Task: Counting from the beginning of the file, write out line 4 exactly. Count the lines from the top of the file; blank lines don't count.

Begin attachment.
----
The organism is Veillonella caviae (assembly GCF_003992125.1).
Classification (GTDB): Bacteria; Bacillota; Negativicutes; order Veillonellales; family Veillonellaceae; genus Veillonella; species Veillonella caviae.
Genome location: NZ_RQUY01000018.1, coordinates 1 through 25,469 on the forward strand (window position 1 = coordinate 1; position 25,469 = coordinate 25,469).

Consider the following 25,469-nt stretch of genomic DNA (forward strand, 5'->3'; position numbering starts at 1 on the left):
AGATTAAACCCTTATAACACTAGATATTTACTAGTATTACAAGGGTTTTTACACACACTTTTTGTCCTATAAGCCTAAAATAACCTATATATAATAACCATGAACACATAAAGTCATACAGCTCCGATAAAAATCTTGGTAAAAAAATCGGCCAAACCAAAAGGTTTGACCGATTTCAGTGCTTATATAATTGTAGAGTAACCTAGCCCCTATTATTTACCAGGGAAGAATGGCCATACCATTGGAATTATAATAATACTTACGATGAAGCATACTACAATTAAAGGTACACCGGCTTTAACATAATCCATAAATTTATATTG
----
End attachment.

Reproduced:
Consider the following 25,469-nt stretch of genomic DNA (forward strand, 5'->3'; position numbering starts at 1 on the left):